"Grotesque".  "Anti-feminist." There is so much embedded in this passage.

For starters... we're calling Don "middle-aged"?  Sadoski is 38, and while his age is never overtly revealed in the show, his stylish dress and career path suggest he may be even younger, and at very least is not older. Characterizing Don as "middle aged" suggests Thurm is either seeing what he ideologically wants to see in Don, or is creating a straw man to validate a critical narrative. I'll give him credit for the former.

And viewing Don as merely an older man lecturing a young female rape victim on how to best pursue justice is unfair to Sorkin. Don is a skilled TV producer giving Mary an honest appraisal of what will happen when she appears on the show. Is he supposed to lie to her?

The number of sexual assault victims who see their cases never even make it to trial because a prosecutor tells them that they can't get a conviction is very much like the grim appraisal Don is giving Mary. Prosecutors often bear the brunt of our anger for the same reason Don takes it here: calling a difficult reality "grotesque" is far trickier than just slapping the label on a person.

The central value of our justice system is the "reasonable doubt" standard - the notion that it is better that 100 guilty men go free than one innocent man be convicted.

Of course, these numbers do not play out for any other crime. But the tragic truth is that these numbers DO play out for sexual assault, for the simple reason that in many if not most rapes, there is no physical evidence that will establish that sex was not consensual. Most rapes do come down to "he said/she said".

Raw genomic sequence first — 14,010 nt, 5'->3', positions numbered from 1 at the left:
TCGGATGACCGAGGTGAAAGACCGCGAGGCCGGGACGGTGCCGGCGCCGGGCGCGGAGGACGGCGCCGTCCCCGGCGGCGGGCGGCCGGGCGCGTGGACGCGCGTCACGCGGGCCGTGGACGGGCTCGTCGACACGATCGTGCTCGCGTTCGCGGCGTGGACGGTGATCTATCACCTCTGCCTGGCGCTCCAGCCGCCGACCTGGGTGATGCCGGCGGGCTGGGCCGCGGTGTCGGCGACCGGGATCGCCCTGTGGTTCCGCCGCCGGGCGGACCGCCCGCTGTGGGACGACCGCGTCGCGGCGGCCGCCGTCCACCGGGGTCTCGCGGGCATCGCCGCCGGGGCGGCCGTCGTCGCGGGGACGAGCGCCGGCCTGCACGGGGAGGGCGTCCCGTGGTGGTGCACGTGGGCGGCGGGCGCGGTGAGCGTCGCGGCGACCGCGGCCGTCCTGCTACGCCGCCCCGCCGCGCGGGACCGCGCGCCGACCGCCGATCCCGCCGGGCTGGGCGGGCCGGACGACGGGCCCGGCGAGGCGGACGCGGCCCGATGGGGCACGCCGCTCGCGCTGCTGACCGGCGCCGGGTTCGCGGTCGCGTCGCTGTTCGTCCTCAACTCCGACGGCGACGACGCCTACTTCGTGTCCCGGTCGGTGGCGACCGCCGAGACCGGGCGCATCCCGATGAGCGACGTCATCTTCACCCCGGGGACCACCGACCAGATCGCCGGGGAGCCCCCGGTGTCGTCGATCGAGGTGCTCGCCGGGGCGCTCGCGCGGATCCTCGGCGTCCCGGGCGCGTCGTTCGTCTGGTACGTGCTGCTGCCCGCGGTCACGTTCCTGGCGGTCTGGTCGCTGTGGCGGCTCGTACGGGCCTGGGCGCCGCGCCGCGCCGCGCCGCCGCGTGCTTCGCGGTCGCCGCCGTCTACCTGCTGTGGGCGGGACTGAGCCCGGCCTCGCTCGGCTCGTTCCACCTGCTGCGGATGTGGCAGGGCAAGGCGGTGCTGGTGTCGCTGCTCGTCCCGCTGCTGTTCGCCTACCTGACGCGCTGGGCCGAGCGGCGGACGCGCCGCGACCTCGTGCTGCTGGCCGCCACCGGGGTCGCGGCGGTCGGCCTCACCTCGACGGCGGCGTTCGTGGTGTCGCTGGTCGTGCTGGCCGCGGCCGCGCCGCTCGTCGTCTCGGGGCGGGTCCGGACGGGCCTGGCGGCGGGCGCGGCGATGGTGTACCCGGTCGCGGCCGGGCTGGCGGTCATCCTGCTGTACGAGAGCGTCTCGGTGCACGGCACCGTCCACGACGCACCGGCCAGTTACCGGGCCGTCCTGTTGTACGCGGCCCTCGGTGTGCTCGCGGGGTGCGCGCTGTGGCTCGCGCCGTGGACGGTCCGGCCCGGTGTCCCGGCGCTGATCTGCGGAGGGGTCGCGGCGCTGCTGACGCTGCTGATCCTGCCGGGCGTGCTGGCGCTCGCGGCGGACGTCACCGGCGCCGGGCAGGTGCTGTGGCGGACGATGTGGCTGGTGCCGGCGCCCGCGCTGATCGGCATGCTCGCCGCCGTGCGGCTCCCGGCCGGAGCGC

Don believes Mary. Indeed, we all watch the scene unfold and believe Mary, so we feel what she feels when Don is just another person with power who will not help her find the justice she needs. 

Disturbingly - but unsurprisingly - viewer rage here is directed at Don (and Sorkin) because we still don't want to confront the reality that a reasonable doubt standard is going let the vast majority of rapists go free. We find Mary credible, just as we find most rape victims credible. But we can't do anything about it most the time.

So we shoot the messenger.

Thurm throws "anti-feminist" into the discussion, and this, too, is something we should explore. 

Ideology is important to the Wallace "metawatching" effect here. Todd VanDerWerff's review on read much like Thurm's Grantland piece...
Sorkin is a diehard liberal, but one with a conservative view of society. He wants freedom and equality for all, but do we have to agitate for it?

Wallace would point out that VanDerWerff is clearly aware of the ideological position that Sorkin has injected into the discourse, and thus is vetting the storyline for its author's ideology. Or, more to the point, VanDerWerff is searching for an ideological foundation for explaining away Sorkin's position.  

(To his credit, VanDerWerff was more willing to acknowledge the validity of even having the discussion than most other critics.)

"Anti-feminist", as Thurm called the story arc, implies a degree of misogyny on Sorkin's part. I would guess that this is what Thurm intended to convey here. However, the literal meaning of the term is probably more appropriate, as Sorkin's voice in the story arc does, indeed, stand opposed to the position of many feminists.